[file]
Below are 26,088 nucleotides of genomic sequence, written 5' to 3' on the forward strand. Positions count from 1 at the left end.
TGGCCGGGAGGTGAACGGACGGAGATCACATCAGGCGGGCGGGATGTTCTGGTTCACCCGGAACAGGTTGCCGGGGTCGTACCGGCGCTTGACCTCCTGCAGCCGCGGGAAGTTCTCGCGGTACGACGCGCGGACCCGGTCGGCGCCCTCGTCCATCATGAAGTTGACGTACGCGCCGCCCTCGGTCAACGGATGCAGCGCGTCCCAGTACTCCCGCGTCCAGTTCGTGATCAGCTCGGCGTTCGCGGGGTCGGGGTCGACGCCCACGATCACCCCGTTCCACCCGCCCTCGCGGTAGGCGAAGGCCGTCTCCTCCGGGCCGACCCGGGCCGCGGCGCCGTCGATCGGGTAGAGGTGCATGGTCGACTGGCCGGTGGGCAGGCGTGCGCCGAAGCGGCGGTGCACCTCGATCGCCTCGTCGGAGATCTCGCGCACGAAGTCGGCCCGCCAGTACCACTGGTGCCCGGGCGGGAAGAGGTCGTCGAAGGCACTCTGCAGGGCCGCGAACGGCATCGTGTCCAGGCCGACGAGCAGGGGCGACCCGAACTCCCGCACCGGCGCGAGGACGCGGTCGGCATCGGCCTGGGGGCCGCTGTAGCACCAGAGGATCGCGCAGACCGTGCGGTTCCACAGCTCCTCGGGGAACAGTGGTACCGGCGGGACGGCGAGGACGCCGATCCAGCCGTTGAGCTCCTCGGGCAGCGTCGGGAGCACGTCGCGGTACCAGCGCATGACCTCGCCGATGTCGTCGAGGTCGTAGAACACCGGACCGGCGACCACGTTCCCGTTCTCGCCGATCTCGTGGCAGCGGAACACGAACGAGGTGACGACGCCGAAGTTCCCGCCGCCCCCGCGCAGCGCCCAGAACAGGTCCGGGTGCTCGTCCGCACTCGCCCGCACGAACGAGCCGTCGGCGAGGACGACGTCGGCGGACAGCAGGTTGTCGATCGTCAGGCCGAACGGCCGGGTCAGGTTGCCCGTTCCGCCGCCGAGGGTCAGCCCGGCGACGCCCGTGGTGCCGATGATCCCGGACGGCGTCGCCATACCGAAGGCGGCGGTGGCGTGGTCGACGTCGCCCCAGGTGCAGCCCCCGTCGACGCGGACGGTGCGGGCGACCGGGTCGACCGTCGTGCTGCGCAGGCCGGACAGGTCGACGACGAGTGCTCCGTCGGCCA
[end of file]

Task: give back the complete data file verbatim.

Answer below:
Below are 26,088 nucleotides of genomic sequence, written 5' to 3' on the forward strand. Positions count from 1 at the left end.
TGGCCGGGAGGTGAACGGACGGAGATCACATCAGGCGGGCGGGATGTTCTGGTTCACCCGGAACAGGTTGCCGGGGTCGTACCGGCGCTTGACCTCCTGCAGCCGCGGGAAGTTCTCGCGGTACGACGCGCGGACCCGGTCGGCGCCCTCGTCCATCATGAAGTTGACGTACGCGCCGCCCTCGGTCAACGGATGCAGCGCGTCCCAGTACTCCCGCGTCCAGTTCGTGATCAGCTCGGCGTTCGCGGGGTCGGGGTCGACGCCCACGATCACCCCGTTCCACCCGCCCTCGCGGTAGGCGAAGGCCGTCTCCTCCGGGCCGACCCGGGCCGCGGCGCCGTCGATCGGGTAGAGGTGCATGGTCGACTGGCCGGTGGGCAGGCGTGCGCCGAAGCGGCGGTGCACCTCGATCGCCTCGTCGGAGATCTCGCGCACGAAGTCGGCCCGCCAGTACCACTGGTGCCCGGGCGGGAAGAGGTCGTCGAAGGCACTCTGCAGGGCCGCGAACGGCATCGTGTCCAGGCCGACGAGCAGGGGCGACCCGAACTCCCGCACCGGCGCGAGGACGCGGTCGGCATCGGCCTGGGGGCCGCTGTAGCACCAGAGGATCGCGCAGACCGTGCGGTTCCACAGCTCCTCGGGGAACAGTGGTACCGGCGGGACGGCGAGGACGCCGATCCAGCCGTTGAGCTCCTCGGGCAGCGTCGGGAGCACGTCGCGGTACCAGCGCATGACCTCGCCGATGTCGTCGAGGTCGTAGAACACCGGACCGGCGACCACGTTCCCGTTCTCGCCGATCTCGTGGCAGCGGAACACGAACGAGGTGACGACGCCGAAGTTCCCGCCGCCCCCGCGCAGCGCCCAGAACAGGTCCGGGTGCTCGTCCGCACTCGCCCGCACGAACGAGCCGTCGGCGAGGACGACGTCGGCGGACAGCAGGTTGTCGATCGTCAGGCCGAACGGCCGGGTCAGGTTGCCCGTTCCGCCGCCGAGGGTCAGCCCGGCGACGCCCGTGGTGCCGATGATCCCGGACGGCGTCGCCATACCGAAGGCGGCGGTGGCGTGGTCGACGTCGCCCCAGGTGCAGCCCCCGTCGACGCGGACGGTGCGGGCGACCGGGTCGACCGTCGTGCTGCGCAGGCCGGACAGGTCGACGACGAGTGCTCCGTCGGCCA